Revisiting Some (Old) Tags in HTML5

by kirupa   |   6 March 2011 (updated on 12 September 2012)

  Have questions? Discuss this HTML5 tutorial with others on the forums.

There are many changes HTML 5 brings to the table that earlier incarnations of HTML, CSS, and even JS may not have provided. While everyone tends to focus only on the changes that have been added, there have been some changes made to things such as tags that you use frequently.

In this short article, let's look at the changes that your existing HTML tags may need to undergo on the path to HTML 5 greatness.

Doctype Declaration

At the very top of your page, you will have a doctype declaration that lets your browser know how to read your page. Pre-HTML 5, you may have used a doctype declaration that looked as follows:

<!DOCTYPE html PUBLIC "-//W3C//DTD XHTML 1.0 Transitional//EN" "http://www.w3.org/TR/xhtml1/DTD/xhtml1-transitional.dtd">

There were several variations depending on which HTML or XHTML version you were targeting. In HTML 5, the declaration has been simplified to the following:

<!DOCTYPE html>

There are no weird modifiers or anything beyond the word html.

The Charset Meta Tag

The charset meta tag is no longer what it used to be. It used to be more elaborate:

<meta content="text/html; charset=utf-8" http-equiv="Content-Type">

Given that only two people in the world knew what the content and http-equiv tags even did, in HTML5, it has been shortened down to:

<meta charset="utf-8">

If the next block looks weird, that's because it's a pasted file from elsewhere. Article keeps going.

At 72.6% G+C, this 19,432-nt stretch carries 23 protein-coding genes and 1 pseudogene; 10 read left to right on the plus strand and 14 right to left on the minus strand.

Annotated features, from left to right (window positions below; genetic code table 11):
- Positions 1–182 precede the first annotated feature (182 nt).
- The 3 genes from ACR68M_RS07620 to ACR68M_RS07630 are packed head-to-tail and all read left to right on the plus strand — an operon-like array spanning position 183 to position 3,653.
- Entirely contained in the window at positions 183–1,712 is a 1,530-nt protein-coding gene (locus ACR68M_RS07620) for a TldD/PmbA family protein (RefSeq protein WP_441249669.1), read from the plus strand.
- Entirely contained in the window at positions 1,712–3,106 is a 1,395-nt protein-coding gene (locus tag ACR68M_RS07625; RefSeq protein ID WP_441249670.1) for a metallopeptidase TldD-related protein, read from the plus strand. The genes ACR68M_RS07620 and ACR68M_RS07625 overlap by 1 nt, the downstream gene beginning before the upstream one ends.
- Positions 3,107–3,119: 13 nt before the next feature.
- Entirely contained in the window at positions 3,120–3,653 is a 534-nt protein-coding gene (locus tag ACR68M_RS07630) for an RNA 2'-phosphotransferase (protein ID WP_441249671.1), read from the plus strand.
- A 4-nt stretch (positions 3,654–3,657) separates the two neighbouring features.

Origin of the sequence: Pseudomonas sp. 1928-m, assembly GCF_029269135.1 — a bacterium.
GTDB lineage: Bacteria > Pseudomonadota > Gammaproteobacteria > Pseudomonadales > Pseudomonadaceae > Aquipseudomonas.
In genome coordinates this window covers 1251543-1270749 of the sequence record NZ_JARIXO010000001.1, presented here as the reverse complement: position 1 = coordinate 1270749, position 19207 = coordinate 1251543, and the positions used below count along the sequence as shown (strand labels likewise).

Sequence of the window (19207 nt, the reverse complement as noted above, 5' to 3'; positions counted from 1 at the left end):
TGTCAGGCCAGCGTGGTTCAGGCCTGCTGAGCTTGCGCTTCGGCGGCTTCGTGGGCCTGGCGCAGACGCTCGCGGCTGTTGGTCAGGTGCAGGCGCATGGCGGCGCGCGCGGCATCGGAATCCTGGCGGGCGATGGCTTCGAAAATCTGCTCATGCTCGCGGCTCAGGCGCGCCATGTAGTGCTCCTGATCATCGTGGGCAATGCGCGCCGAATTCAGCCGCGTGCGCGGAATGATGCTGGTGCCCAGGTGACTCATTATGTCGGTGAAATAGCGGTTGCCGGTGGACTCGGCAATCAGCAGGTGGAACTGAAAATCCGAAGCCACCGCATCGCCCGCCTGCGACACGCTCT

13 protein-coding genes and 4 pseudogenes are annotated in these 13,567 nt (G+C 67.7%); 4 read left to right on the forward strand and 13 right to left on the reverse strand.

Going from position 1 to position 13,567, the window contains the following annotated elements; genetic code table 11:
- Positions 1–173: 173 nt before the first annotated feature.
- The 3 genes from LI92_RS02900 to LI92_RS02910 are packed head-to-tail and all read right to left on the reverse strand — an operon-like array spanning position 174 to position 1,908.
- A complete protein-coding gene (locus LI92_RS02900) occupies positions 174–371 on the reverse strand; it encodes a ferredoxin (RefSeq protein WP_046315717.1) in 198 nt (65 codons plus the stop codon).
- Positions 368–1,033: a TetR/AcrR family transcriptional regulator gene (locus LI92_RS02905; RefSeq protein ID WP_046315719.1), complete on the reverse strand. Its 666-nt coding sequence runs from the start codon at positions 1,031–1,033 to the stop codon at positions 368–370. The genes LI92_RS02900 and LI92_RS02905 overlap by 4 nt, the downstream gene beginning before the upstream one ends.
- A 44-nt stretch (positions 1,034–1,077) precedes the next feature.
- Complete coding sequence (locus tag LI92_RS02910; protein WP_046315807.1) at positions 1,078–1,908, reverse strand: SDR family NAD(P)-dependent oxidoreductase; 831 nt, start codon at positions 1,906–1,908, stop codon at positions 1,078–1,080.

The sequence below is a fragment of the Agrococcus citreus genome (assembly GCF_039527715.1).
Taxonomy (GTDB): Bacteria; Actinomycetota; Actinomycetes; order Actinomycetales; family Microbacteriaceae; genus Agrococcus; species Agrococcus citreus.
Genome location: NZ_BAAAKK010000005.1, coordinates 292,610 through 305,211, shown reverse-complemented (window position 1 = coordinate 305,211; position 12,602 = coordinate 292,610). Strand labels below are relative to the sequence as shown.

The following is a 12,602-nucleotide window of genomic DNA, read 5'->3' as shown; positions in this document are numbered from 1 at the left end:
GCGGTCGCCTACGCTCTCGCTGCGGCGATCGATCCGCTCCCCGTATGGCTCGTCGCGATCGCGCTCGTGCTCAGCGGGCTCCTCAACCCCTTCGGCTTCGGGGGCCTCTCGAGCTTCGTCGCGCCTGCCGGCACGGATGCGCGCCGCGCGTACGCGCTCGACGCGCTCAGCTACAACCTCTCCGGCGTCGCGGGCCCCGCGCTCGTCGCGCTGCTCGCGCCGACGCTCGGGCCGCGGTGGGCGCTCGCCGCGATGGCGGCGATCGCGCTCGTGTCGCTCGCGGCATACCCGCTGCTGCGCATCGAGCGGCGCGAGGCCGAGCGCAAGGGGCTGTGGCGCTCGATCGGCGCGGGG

The most common charset value is utf-8, and you can read more about it in the UTF-8 Wikipedia article.

Style Tag

In the past, your style tag may have looked as follows:

<style type="text/css"> 
.fontModifier { 
	font-family: Arial, Helvetica, sans-serif; 
	font-size: large;
} 
</style>

In HTML 5, you can ignore the type attribute and its value and just go with only style:

<style> 
.fontModifier { 
	font-family: Arial, Helvetica, sans-serif; 
	font-size: large;
} 
</style>

This simplification makes sense, for when was the last time anything under than CSS (which is text based) was used for styling a page?

Script Tags

You used to be able to specify the language in your script declarations:

<script language="JavaScript"> 
	launchNewWindow(); 
</script>

 In HTML5, your script tag is literally just a script tag:

<script> 
	launchNewWindow(); 
</script>

This applies to any external script files you may be interested in referencing as well:

<script src="kirupaUIScripts.js"></script>

If you have been dying to use vbscript in your pages, you are going to be out of luck. Sigh.

Conclusion

That's all there is to this list for now. While the number of changes to the HTML 5 specification have slowed down, there may be some changes down the road where this list may grow or shrink depending on the nature of those changes.

If you have a question about this or any other topic, the easiest thing is to drop by our forums where a bunch of the friendliest people you'll ever run into will be happy to help you out!

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